COOMODEL SE091 1/6 HONDA TADAKATSU figure Deluxe Edition

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Honda Tadakatsu (本多 忠勝, March 17, 1548 – December 3, 1610), also called Honda Heihachirō (本多 平八郎) was a Japanese samurai, general and daimyo of the late Sengoku through early Edo periods, who served Tokugawa Ieyasu. Honda Tadakatsu was one of the Tokugawa Four Heavenly Kings along with Ii Naomasa, Sakakibara Yasumasa and Sakai Tadatsugu.

The suit of armor is built of manually-attched sheets, 100% metal-made, incuding copper parts

* The edges of swords are made by stainless steel
* Pictures shown are of protoypes, from which adjustments may be taken in final products

The 1/6th scale Honda Tadakatsu Collectible Figure specially features:
- One (2) realistic head sculpture of Honda Tadakatsu
- One (1) super action body
- Six (6) Pieces of Interchangeable Palms

- One (1) white shirt
- One (1) red coat
- One (1) white band
- One (1) pair of black trousers with white pattern
- One (1) pair of black leg bindings

- One (1) black helmet with antler heraldry
- One (1) black neck armor
- One (1) pair of black shoulder armors
- One (1) pair of black vambraces
- One (1) suit of black upper-body armor
- One (1) pair of black cuishes
- One (1) pair of black jambeaus
- One (1) pair of black sandals
- One (1) red armor tie
- One (1) red war vest

- One (1) katana (long sword)
- One (1) black katana scabbard
- One (1) wakizashi (short sword)
- One (1) black wakizashi scabbard
- One (1) spear

- One (1) string of gold beads
- One (1) black figure stand

Display Parts:
- One (1) red tatami display base
- One (1) kirin painting screen
- One (1) armor box
- One (1) armor stand
- One (1) horizonal weapon stand
- Two (2) vertical weapon stands
- One (1) black and white flag
- One (1) flag stand
native of Mikawa Province in Japan, he lived during the Azuchi–Momoyama and Edo periods. Ieyasu promoted him from daimyō/lord of the Ōtaki han/domain (100000 koku) to the Kuwana han (150000 koku) as a reward for his service.[1] In addition, his son Honda Tadatomo became daimyo of Ōtaki.[2] In 1609, he retired, and his other son Tadamasa took over Kuwana. Tadakatsu's daughter, Komatsuhime was Sanada Nobuyuki's lawful wife and mother of Sanada Nobumasa, daimyō of Matsushiro Domain. His grandson, Tadatoki, married the granddaughter of Tokugawa Ieyasu, Senhime. Despite his years of loyal service, Tadakatsu became increasingly estranged from the Tokugawa shogunate (bakufu) as it evolved from a military to a civilian political institution. This was a fate shared by many other warriors of the time, who were not able to make the conversion from the chaotic lifetime of warfare of the Sengoku period to the more stable peace of the Tokugawa shogunate.[citation needed]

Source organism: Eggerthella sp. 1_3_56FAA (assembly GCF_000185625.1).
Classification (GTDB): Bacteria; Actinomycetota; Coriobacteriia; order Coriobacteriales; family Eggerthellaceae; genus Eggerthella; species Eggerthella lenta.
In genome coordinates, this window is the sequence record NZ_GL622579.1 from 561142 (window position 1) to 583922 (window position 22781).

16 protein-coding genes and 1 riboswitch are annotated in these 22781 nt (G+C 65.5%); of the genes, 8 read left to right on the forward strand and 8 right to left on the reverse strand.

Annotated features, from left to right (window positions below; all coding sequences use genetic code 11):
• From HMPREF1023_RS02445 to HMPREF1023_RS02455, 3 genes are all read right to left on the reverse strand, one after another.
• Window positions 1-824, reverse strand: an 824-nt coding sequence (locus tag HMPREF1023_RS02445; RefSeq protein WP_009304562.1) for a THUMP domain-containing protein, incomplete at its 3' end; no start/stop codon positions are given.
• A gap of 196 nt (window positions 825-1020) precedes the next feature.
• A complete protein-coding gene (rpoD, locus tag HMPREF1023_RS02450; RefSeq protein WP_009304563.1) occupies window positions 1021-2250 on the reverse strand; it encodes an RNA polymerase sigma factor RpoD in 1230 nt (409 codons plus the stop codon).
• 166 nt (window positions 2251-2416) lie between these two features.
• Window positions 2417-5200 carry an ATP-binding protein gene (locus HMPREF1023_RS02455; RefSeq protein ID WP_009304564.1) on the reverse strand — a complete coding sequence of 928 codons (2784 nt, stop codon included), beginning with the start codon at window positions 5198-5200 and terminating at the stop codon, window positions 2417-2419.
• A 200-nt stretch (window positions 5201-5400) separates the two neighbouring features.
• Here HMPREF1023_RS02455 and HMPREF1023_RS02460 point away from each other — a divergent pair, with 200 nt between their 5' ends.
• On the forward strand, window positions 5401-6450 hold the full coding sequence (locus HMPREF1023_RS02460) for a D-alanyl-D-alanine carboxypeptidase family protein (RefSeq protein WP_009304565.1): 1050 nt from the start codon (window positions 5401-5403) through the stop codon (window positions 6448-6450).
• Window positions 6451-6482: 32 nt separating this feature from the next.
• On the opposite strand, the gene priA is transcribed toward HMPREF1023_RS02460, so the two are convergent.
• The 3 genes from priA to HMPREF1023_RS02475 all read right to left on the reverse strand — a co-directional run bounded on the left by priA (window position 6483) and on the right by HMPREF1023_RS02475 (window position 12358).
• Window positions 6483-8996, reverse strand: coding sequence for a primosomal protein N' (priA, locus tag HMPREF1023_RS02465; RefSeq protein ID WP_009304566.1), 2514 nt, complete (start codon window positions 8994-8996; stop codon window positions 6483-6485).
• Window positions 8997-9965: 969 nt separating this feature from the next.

Such was Honda's reputation that he attracted notice from the most influential figures in Japan at the time. Oda Nobunaga, who was notoriously disinclined to praise his followers called him a "samurai among samurai". Moreover, Toyotomi Hideyoshi noted that the best samurai were "Honda Tadakatsu in the east and Tachibana Muneshige in the west". Even Takeda Shingen praised Honda, saying that "[h]e is a luxury of Tokugawa Ieyasu". It was widely acknowledged that he was a reputed samurai and a loyal retainer of Tokugawa Ieyasu.[3]

Tadakatsu is often referred to as "The Warrior who surpassed Death itself" because he never once suffered a significant wound, despite being the veteran of over 100 battles by the end of his life,[citation needed] and because he was never defeated by another samurai. In theater and other contemporary works, Tadakatsu is often characterized as polar opposite of Ieyasu's other great general, Ii Naomasa. While both were fierce warriors of the Tokugawa, Tadakatsu's ability to elude injury is often contrasted with the common depiction of Naomasa enduring many battle wounds, but fighting through them.